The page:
Activating your license of Windows XP (Required, or it will stop working )

by Johannes Helmig [Published on 27 May 2003 / Last Updated on 27 May 2003]

Windows XP requires "Activation" :
You must contact Microsoft with a few weeks after
installation, or Windows XP will refuse to continue to work.

You will have in your Start-Menu the entry to "Activate Windows",
and there will also be an icon in your taskbar, reminding you
often to activate.

Activation is NOT Registration:
Activation : based on the serial number of the hardware components
(harddisk, motherboard, network card), a code is generated. Based
on this code, a "Confirmation ID" is created for your system.
The purpose of Activation is to prevent a copy of Windows XP to
be installed on multiple systems (and Microsoft only getting paid for
one license)
.

Registration : You inform Microsoft about your name, address,
e-mail address, .......

Let's assume that you have no (or not yet) Internet connection and try to activate by calling :


I do not know what caused Microsoft to use such a method, but working myself in a
support organization, I know that most people will have problems telling you accurately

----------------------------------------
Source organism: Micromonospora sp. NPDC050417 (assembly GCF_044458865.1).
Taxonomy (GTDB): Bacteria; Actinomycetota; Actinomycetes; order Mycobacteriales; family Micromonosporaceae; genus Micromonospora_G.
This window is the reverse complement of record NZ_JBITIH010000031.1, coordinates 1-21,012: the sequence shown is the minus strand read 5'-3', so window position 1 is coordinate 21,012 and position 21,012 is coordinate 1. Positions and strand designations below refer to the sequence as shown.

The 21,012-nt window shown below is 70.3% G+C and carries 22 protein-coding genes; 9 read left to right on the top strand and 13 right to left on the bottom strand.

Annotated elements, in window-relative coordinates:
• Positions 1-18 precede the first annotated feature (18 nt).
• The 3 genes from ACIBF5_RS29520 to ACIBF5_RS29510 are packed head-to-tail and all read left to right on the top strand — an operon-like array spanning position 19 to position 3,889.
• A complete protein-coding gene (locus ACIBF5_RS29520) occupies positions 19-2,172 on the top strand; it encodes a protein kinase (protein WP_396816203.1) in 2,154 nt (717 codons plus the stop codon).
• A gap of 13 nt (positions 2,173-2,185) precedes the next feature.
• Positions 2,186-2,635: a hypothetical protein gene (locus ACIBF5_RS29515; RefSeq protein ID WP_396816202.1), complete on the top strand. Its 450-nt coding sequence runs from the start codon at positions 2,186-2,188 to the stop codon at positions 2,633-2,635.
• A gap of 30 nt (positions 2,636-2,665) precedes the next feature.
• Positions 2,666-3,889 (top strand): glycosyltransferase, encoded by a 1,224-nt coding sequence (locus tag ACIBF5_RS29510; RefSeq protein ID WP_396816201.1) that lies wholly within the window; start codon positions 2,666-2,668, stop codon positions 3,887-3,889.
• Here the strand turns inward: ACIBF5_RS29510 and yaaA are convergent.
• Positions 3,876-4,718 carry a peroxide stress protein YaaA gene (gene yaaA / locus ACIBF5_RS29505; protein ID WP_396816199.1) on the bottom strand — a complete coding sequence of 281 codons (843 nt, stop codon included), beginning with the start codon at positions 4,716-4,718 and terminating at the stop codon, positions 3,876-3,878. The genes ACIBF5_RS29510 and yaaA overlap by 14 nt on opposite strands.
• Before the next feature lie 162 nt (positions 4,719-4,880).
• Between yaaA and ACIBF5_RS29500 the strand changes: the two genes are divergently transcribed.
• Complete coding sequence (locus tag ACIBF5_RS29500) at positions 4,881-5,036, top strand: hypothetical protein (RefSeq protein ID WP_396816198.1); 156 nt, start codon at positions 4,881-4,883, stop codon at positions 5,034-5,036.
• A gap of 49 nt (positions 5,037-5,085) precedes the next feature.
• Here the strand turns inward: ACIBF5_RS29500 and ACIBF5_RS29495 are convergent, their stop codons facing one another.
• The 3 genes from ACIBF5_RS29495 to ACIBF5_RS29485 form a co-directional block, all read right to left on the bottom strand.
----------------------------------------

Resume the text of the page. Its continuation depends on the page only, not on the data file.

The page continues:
a 50 ( FIVE - ZERO ! ) character number, and there be even more problems for them to note
down such a long Confirmation ID. Be prepared for some long phone-calls..........

Much better and easier:

Configure your Internet connection and activate via the Internet :

You want to register ? Your choice ( I selected NOT to register).

and after a few seconds:


That was easy !


What information has been send to Microsoft as part of this activation process ?

- serial number of the system volumne
- MAC adress of the network card
- CD ROM ID
- display adapter ID
- CPU ID
- CPU serial number
- harddisk ID
- IDE controller ID

This information is stored in the file WPA.DBL. It seems not to be possible to transfer
this file from an activated Windows XP installation to a fresh Windows XP installation
on the same system (like: a new disk is installed and Windows XP is re-installed) :
I tried it : as soon I restarted Window XP and it checked the WPA.DBL file copied from
a previous installation, Windows XP expected "fraud" and insisted immedialely on
activation.
If somebody else was able to transfer the WPA.DBL to a new installation and could
avoid the need for re-activation, please inform me on how it was done.

You can exchange a few of these components (like upgrading to a new graphic card or a
new network card), but once too many of components ( I think it is 3) are changed, then the
activation become invalid and you will be asked to activate again.

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